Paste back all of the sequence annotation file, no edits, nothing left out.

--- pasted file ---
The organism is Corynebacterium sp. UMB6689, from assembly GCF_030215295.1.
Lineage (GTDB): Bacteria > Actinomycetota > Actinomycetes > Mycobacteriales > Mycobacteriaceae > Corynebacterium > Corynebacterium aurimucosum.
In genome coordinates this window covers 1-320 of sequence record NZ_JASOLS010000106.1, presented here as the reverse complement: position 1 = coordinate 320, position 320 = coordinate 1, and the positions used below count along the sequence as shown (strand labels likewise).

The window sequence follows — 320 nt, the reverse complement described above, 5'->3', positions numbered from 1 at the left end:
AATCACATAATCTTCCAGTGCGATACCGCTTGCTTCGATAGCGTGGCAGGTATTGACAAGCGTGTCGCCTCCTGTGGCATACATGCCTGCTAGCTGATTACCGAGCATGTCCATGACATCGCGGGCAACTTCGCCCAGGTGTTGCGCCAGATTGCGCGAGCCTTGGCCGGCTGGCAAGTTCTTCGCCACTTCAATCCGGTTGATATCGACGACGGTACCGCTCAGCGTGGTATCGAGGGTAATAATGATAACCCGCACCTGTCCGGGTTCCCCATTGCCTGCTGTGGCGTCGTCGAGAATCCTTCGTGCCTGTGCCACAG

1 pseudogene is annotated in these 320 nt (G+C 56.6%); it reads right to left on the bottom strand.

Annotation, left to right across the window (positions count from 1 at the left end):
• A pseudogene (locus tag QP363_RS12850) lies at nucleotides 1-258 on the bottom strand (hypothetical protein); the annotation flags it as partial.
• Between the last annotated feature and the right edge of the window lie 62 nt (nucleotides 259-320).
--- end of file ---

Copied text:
The organism is Corynebacterium sp. UMB6689, from assembly GCF_030215295.1.
Lineage (GTDB): Bacteria > Actinomycetota > Actinomycetes > Mycobacteriales > Mycobacteriaceae > Corynebacterium > Corynebacterium aurimucosum.
In genome coordinates this window covers 1-320 of sequence record NZ_JASOLS010000106.1, presented here as the reverse complement: position 1 = coordinate 320, position 320 = coordinate 1, and the positions used below count along the sequence as shown (strand labels likewise).

The window sequence follows — 320 nt, the reverse complement described above, 5'->3', positions numbered from 1 at the left end:
AATCACATAATCTTCCAGTGCGATACCGCTTGCTTCGATAGCGTGGCAGGTATTGACAAGCGTGTCGCCTCCTGTGGCATACATGCCTGCTAGCTGATTACCGAGCATGTCCATGACATCGCGGGCAACTTCGCCCAGGTGTTGCGCCAGATTGCGCGAGCCTTGGCCGGCTGGCAAGTTCTTCGCCACTTCAATCCGGTTGATATCGACGACGGTACCGCTCAGCGTGGTATCGAGGGTAATAATGATAACCCGCACCTGTCCGGGTTCCCCATTGCCTGCTGTGGCGTCGTCGAGAATCCTTCGTGCCTGTGCCACAG

1 pseudogene is annotated in these 320 nt (G+C 56.6%); it reads right to left on the bottom strand.

Annotation, left to right across the window (positions count from 1 at the left end):
• A pseudogene (locus tag QP363_RS12850) lies at nucleotides 1-258 on the bottom strand (hypothetical protein); the annotation flags it as partial.
• Between the last annotated feature and the right edge of the window lie 62 nt (nucleotides 259-320).